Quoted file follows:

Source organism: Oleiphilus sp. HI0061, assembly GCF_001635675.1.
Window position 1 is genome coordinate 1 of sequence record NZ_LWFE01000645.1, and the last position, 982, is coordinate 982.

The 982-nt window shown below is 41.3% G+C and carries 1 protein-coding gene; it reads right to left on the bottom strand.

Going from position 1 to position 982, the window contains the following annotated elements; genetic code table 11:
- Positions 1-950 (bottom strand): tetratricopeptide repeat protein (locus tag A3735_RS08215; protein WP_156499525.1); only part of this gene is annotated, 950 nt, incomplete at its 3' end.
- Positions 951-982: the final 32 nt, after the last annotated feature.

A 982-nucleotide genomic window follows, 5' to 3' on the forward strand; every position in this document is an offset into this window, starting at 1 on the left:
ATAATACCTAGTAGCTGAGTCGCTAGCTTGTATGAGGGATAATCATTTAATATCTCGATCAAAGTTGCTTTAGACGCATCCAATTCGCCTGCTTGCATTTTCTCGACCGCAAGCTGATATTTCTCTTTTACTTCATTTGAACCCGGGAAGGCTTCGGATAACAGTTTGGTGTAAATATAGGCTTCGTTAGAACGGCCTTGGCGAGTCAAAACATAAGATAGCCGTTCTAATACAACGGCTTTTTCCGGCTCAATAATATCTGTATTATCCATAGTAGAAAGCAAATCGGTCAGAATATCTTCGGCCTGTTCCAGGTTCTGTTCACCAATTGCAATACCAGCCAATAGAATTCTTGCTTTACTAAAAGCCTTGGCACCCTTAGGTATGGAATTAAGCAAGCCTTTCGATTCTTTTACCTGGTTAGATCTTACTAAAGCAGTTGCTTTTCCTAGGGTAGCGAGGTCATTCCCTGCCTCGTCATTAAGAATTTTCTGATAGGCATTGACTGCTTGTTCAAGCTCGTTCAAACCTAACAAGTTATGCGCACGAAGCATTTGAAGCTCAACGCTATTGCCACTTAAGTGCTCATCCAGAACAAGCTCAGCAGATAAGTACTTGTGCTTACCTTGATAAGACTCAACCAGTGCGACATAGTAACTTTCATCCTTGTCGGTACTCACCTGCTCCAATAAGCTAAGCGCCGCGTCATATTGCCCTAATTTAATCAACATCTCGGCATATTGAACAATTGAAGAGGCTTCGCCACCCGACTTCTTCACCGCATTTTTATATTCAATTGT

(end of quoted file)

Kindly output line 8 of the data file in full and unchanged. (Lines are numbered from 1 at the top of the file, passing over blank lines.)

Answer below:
ATAATACCTAGTAGCTGAGTCGCTAGCTTGTATGAGGGATAATCATTTAATATCTCGATCAAAGTTGCTTTAGACGCATCCAATTCGCCTGCTTGCATTTTCTCGACCGCAAGCTGATATTTCTCTTTTACTTCATTTGAACCCGGGAAGGCTTCGGATAACAGTTTGGTGTAAATATAGGCTTCGTTAGAACGGCCTTGGCGAGTCAAAACATAAGATAGCCGTTCTAATACAACGGCTTTTTCCGGCTCAATAATATCTGTATTATCCATAGTAGAAAGCAAATCGGTCAGAATATCTTCGGCCTGTTCCAGGTTCTGTTCACCAATTGCAATACCAGCCAATAGAATTCTTGCTTTACTAAAAGCCTTGGCACCCTTAGGTATGGAATTAAGCAAGCCTTTCGATTCTTTTACCTGGTTAGATCTTACTAAAGCAGTTGCTTTTCCTAGGGTAGCGAGGTCATTCCCTGCCTCGTCATTAAGAATTTTCTGATAGGCATTGACTGCTTGTTCAAGCTCGTTCAAACCTAACAAGTTATGCGCACGAAGCATTTGAAGCTCAACGCTATTGCCACTTAAGTGCTCATCCAGAACAAGCTCAGCAGATAAGTACTTGTGCTTACCTTGATAAGACTCAACCAGTGCGACATAGTAACTTTCATCCTTGTCGGTACTCACCTGCTCCAATAAGCTAAGCGCCGCGTCATATTGCCCTAATTTAATCAACATCTCGGCATATTGAACAATTGAAGAGGCTTCGCCACCCGACTTCTTCACCGCATTTTTATATTCAATTGT